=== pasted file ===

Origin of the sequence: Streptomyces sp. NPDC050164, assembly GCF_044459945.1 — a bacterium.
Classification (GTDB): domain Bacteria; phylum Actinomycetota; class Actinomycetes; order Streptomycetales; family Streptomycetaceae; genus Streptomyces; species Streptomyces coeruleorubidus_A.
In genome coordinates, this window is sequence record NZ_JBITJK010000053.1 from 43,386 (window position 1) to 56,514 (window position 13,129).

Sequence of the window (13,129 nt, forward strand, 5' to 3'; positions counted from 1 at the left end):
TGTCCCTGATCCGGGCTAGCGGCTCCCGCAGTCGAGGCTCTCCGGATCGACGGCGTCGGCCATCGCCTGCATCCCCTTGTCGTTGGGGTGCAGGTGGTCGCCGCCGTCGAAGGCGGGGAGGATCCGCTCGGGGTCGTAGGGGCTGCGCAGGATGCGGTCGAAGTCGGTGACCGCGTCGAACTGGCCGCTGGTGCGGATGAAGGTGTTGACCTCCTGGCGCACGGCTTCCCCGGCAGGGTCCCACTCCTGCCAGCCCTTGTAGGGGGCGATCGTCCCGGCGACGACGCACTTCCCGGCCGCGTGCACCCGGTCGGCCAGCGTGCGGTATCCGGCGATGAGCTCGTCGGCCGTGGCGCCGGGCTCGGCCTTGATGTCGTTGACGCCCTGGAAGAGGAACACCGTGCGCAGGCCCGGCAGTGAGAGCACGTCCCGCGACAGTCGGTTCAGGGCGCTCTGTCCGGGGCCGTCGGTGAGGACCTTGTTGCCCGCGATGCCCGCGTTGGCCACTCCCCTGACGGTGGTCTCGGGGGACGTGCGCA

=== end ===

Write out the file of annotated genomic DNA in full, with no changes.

Origin of the sequence: Streptomyces sp. NPDC050164, assembly GCF_044459945.1 — a bacterium.
Classification (GTDB): domain Bacteria; phylum Actinomycetota; class Actinomycetes; order Streptomycetales; family Streptomycetaceae; genus Streptomyces; species Streptomyces coeruleorubidus_A.
In genome coordinates, this window is sequence record NZ_JBITJK010000053.1 from 43,386 (window position 1) to 56,514 (window position 13,129).

Sequence of the window (13,129 nt, forward strand, 5' to 3'; positions counted from 1 at the left end):
TGTCCCTGATCCGGGCTAGCGGCTCCCGCAGTCGAGGCTCTCCGGATCGACGGCGTCGGCCATCGCCTGCATCCCCTTGTCGTTGGGGTGCAGGTGGTCGCCGCCGTCGAAGGCGGGGAGGATCCGCTCGGGGTCGTAGGGGCTGCGCAGGATGCGGTCGAAGTCGGTGACCGCGTCGAACTGGCCGCTGGTGCGGATGAAGGTGTTGACCTCCTGGCGCACGGCTTCCCCGGCAGGGTCCCACTCCTGCCAGCCCTTGTAGGGGGCGATCGTCCCGGCGACGACGCACTTCCCGGCCGCGTGCACCCGGTCGGCCAGCGTGCGGTATCCGGCGATGAGCTCGTCGGCCGTGGCGCCGGGCTCGGCCTTGATGTCGTTGACGCCCTGGAAGAGGAACACCGTGCGCAGGCCCGGCAGTGAGAGCACGTCCCGCGACAGTCGGTTCAGGGCGCTCTGTCCGGGGCCGTCGGTGAGGACCTTGTTGCCCGCGATGCCCGCGTTGGCCACTCCCCTGACGGTGGTCTCGGGGGACGTGCGCA